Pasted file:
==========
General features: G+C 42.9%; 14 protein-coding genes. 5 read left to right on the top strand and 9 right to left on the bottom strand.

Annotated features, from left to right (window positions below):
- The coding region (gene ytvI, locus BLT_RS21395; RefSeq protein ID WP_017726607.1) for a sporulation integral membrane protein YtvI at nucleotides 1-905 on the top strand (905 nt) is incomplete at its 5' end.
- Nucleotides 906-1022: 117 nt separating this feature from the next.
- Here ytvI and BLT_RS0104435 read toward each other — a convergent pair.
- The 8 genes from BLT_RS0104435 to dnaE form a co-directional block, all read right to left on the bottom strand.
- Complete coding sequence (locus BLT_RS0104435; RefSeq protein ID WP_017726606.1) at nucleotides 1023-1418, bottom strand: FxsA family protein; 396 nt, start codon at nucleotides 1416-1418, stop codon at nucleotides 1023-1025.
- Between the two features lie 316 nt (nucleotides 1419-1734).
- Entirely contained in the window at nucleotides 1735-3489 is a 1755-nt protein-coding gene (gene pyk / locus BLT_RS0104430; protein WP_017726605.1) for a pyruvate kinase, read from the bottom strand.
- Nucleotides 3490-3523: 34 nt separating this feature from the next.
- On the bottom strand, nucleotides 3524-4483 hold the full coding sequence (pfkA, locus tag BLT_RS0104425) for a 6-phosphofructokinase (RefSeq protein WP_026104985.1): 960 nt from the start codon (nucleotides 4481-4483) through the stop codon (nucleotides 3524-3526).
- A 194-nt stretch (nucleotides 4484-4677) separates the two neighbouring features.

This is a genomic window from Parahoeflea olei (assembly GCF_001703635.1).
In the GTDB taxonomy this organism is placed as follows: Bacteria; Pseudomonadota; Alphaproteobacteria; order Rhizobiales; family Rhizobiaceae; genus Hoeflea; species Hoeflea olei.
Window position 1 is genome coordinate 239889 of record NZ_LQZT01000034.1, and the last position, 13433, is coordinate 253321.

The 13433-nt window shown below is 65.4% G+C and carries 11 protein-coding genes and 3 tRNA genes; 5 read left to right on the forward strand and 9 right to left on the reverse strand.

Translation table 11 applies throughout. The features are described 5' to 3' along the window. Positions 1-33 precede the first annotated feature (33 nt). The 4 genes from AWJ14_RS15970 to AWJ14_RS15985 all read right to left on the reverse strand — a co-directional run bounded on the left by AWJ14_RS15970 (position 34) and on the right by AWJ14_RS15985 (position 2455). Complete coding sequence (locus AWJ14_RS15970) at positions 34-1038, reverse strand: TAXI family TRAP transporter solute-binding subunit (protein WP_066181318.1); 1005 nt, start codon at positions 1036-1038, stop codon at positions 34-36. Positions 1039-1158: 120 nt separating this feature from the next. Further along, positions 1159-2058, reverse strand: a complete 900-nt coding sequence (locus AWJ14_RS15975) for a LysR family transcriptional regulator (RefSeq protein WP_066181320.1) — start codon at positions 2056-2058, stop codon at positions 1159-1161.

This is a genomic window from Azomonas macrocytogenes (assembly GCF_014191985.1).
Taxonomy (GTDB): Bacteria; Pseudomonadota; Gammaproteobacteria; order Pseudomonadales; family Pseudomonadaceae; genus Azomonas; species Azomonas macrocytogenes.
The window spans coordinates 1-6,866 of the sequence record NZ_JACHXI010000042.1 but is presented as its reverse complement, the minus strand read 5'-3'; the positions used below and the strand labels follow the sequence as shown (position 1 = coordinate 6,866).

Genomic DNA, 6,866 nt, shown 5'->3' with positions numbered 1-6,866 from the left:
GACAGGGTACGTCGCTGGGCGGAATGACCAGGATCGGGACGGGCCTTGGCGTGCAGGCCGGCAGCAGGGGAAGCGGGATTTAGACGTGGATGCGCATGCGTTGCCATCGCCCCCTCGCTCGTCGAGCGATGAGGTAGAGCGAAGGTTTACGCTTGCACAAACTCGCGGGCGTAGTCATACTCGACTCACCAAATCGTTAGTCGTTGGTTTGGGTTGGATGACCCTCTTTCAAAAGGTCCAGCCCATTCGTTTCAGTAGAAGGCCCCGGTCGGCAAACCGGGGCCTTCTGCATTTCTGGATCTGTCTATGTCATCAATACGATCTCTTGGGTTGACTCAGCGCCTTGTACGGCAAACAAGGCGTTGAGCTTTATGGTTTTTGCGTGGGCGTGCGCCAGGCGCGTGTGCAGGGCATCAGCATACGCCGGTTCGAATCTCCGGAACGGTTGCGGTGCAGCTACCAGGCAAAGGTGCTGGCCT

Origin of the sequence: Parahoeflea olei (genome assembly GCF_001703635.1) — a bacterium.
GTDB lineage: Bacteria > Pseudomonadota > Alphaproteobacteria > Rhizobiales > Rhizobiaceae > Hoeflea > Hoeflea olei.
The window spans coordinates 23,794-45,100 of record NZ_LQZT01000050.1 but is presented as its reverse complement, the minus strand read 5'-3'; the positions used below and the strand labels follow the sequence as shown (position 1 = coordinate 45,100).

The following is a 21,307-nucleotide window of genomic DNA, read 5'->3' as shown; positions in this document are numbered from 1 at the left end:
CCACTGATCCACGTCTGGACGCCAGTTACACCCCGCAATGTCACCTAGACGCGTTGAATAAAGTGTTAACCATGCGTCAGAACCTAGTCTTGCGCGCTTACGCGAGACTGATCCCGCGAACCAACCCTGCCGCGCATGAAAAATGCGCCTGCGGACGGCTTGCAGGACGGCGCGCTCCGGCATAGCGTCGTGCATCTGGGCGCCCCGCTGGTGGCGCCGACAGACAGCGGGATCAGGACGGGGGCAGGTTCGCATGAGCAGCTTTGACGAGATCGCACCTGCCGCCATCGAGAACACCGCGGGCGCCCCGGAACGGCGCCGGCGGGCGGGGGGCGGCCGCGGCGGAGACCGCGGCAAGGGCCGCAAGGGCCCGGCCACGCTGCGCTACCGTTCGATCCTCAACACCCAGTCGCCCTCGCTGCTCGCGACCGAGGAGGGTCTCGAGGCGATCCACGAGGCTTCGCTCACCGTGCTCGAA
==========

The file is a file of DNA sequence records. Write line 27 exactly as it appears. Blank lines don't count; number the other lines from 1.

CCACTGATCCACGTCTGGACGCCAGTTACACCCCGCAATGTCACCTAGACGCGTTGAATAAAGTGTTAACCATGCGTCAGAACCTAGTCTTGCGCGCTTACGCGAGACTGATCCCGCGAACCAACCCTGCCGCGCATGAAAAATGCGCCTGCGGACGGCTTGCAGGACGGCGCGCTCCGGCATAGCGTCGTGCATCTGGGCGCCCCGCTGGTGGCGCCGACAGACAGCGGGATCAGGACGGGGGCAGGTTCGCATGAGCAGCTTTGACGAGATCGCACCTGCCGCCATCGAGAACACCGCGGGCGCCCCGGAACGGCGCCGGCGGGCGGGGGGCGGCCGCGGCGGAGACCGCGGCAAGGGCCGCAAGGGCCCGGCCACGCTGCGCTACCGTTCGATCCTCAACACCCAGTCGCCCTCGCTGCTCGCGACCGAGGAGGGTCTCGAGGCGATCCACGAGGCTTCGCTCACCGTGCTCGAA